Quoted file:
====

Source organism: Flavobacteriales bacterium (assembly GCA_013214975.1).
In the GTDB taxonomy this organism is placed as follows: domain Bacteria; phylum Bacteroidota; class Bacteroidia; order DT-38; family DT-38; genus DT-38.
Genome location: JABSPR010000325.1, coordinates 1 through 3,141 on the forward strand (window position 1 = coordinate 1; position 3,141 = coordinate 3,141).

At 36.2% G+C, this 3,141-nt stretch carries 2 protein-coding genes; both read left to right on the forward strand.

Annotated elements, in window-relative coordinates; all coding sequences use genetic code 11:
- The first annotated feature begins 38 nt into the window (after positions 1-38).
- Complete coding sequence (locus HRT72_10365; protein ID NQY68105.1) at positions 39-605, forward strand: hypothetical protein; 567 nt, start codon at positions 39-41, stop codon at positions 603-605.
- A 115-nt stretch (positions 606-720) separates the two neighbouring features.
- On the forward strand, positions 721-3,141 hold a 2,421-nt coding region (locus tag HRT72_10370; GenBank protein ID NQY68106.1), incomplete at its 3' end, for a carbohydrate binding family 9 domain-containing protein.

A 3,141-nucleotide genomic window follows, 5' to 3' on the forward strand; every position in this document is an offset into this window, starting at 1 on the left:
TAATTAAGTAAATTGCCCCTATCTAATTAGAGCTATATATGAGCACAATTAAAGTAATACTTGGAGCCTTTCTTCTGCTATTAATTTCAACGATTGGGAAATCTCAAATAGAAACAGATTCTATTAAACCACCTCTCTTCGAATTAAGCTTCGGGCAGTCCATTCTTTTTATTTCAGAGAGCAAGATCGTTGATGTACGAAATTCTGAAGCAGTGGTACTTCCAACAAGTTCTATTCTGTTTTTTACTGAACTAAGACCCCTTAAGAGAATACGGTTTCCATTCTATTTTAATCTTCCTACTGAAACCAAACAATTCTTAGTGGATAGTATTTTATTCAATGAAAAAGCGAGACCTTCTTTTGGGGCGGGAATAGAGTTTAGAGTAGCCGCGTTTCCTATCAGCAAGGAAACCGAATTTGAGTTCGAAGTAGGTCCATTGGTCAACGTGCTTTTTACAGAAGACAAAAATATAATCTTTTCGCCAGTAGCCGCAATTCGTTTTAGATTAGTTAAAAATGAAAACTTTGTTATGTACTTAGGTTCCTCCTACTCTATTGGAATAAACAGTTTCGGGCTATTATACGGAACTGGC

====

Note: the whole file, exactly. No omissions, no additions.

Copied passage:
Source organism: Flavobacteriales bacterium (assembly GCA_013214975.1).
In the GTDB taxonomy this organism is placed as follows: domain Bacteria; phylum Bacteroidota; class Bacteroidia; order DT-38; family DT-38; genus DT-38.
Genome location: JABSPR010000325.1, coordinates 1 through 3,141 on the forward strand (window position 1 = coordinate 1; position 3,141 = coordinate 3,141).

At 36.2% G+C, this 3,141-nt stretch carries 2 protein-coding genes; both read left to right on the forward strand.

Annotated elements, in window-relative coordinates; all coding sequences use genetic code 11:
- The first annotated feature begins 38 nt into the window (after positions 1-38).
- Complete coding sequence (locus HRT72_10365; protein ID NQY68105.1) at positions 39-605, forward strand: hypothetical protein; 567 nt, start codon at positions 39-41, stop codon at positions 603-605.
- A 115-nt stretch (positions 606-720) separates the two neighbouring features.
- On the forward strand, positions 721-3,141 hold a 2,421-nt coding region (locus tag HRT72_10370; GenBank protein ID NQY68106.1), incomplete at its 3' end, for a carbohydrate binding family 9 domain-containing protein.

A 3,141-nucleotide genomic window follows, 5' to 3' on the forward strand; every position in this document is an offset into this window, starting at 1 on the left:
TAATTAAGTAAATTGCCCCTATCTAATTAGAGCTATATATGAGCACAATTAAAGTAATACTTGGAGCCTTTCTTCTGCTATTAATTTCAACGATTGGGAAATCTCAAATAGAAACAGATTCTATTAAACCACCTCTCTTCGAATTAAGCTTCGGGCAGTCCATTCTTTTTATTTCAGAGAGCAAGATCGTTGATGTACGAAATTCTGAAGCAGTGGTACTTCCAACAAGTTCTATTCTGTTTTTTACTGAACTAAGACCCCTTAAGAGAATACGGTTTCCATTCTATTTTAATCTTCCTACTGAAACCAAACAATTCTTAGTGGATAGTATTTTATTCAATGAAAAAGCGAGACCTTCTTTTGGGGCGGGAATAGAGTTTAGAGTAGCCGCGTTTCCTATCAGCAAGGAAACCGAATTTGAGTTCGAAGTAGGTCCATTGGTCAACGTGCTTTTTACAGAAGACAAAAATATAATCTTTTCGCCAGTAGCCGCAATTCGTTTTAGATTAGTTAAAAATGAAAACTTTGTTATGTACTTAGGTTCCTCCTACTCTATTGGAATAAACAGTTTCGGGCTATTATACGGAACTGGC